Young people in the South Wales valleys are learning video game design from the experts as part of a scheme to help them into the digital workplace.
Aspiring game designers have received the expert training from digital skills specialists as part of social enterprise GoConnect and the Cwm a Mynydd Rural Development Plan programme for Caerphilly and Blaenau Gwent.
The ‘Let’s get Digital’ programme is the latest in a series of GoConnect initiatives designed to provide young adults living within rural communities of Caerphilly and Blaenau Gwent better access to specialist digital education, to help address a growing skills gap and open up routes to employment opportunities within the digital workplace.
The project aims to highlight the importance digital technology can play in the wider communities, especially for those young people deemed furthest away from the labour market. It’s thought that the increasing opportunities in the gaming industry can potentially become a growing source of employment in the area if the skills-base can be developed.
The global video game industry was worth roughly $78.61bn in 2017 and is expected to grow to more than $90bn by 2020. That’s more than double the international film industry, and with just over 80% of the market belonging to software sales, game developers have more opportunities to design, build and sell than ever before.
Alun Prosser, Director of GoConnect, the social enterprise which runs the project, said there was a demand for more access to training around game design, coding and other vital industry skills:
“We’ve run numerous workshops in the last two years and we found that a lot of young people wanted to learn about game design and coding, but lacked the qualifications to enter formal college courses as well as the knowledge on how to get into the industry.
“Given that, nationally, there is such a demand for access to individuals with digital skills, it seemed that this was a perfect way to help give people access to that pathway. With the support of the Cwm a Mynydd programme, we’ve been able to work towards achieving this.
“The workshops give people practical hands-on experience of designing a video game as well as picking up a number of transferable skills along the way, from development and visual storytelling to literacy and digital skills.”
The rise of digital game platforms such as Steam means that game designers no longer need to belong to giant publishers such as EA, Activision or Nintendo to build, market and distribute their games.
Alun continued by saying that, whilst it’s a competitive market, there are some inspiring success stories:
“There are some great examples of Indie’ games that have gone on to be worldwide hits, such as Bristol-based Ndemic Creations which launched Plague Inc in 2012. Originally founded as a hobby by its creator James Vaughan, the game has gone on to sell more than 85 million copies and is the fifth most popular paid mobile game ever.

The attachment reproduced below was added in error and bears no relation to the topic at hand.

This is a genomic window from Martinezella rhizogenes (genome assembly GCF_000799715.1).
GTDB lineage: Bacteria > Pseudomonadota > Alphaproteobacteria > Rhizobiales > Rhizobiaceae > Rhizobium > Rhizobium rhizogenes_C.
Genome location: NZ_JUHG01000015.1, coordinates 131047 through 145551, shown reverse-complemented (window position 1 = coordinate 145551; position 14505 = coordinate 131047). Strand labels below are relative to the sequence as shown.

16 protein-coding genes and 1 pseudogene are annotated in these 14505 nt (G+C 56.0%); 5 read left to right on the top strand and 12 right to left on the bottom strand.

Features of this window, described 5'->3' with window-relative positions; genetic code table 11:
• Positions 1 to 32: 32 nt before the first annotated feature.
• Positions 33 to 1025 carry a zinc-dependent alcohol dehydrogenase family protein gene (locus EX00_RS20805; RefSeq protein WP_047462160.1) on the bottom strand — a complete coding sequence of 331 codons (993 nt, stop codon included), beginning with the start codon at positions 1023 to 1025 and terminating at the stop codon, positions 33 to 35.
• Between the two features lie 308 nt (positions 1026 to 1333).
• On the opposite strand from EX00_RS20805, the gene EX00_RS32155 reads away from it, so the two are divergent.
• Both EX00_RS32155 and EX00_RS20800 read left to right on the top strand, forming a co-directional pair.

“Even closer to home, you can look to Pencoed-based Wales Interactive, an independent games developer that has released more than 20 games across 10 platforms, and won numerous awards including BAFTA, industry and business awards.”
It’s hoped that the skills and experience developed through the workshops will help young people into further education or a career in the industry.
Twenty-two-year-old Caleb Chandler, who took part in the course, said the workshops helped him further develop his coding skills:
“I’d recently learned a fair deal about coding through my IT course in college, but these workshops gave me a chance to put theory into practice.
“IT skills like coding and design can be used across a number of different jobs and industries because they are so transferable. Learning how to code and build games in these workshops means I’m learning how to use the theory I picked up in college in new and changing ways.”
Councillor Nigel George, Chair of the Cwm a Mynydd Rural Development Programme Local Action Group and Caerphilly County Borough Council Cabinet Member for Environment & Neighborhood Services, said: “As our rural economy changes with increasing use of digital skills and the opportunities this presents, the Cwm a Mynydd programme has had great pleasure in supporting Go Connect and the young people they have worked with from across our rural wards to develop their technical as well as transferable skills.”
The Cwm a Mynydd Local Action Group, funded through the Welsh Government Rural Communities – Rural Development Programme 2014-2020, which is funded by the European Agricultural Fund for Rural Development and the Welsh Government, aims to work with partners to exploit digital technologies and the benefits they have for employment, services and strengthening the rural economy.
Councillor George said:
“What the young people have achieved through this project has been truly inspiring and we congratulate them and look forward to seeing the next best selling game made in Wales.”
To find out more about the digital skills workshops, or how they could support you, you can contact the GoDigital team on 02921 679 065 or email [email protected]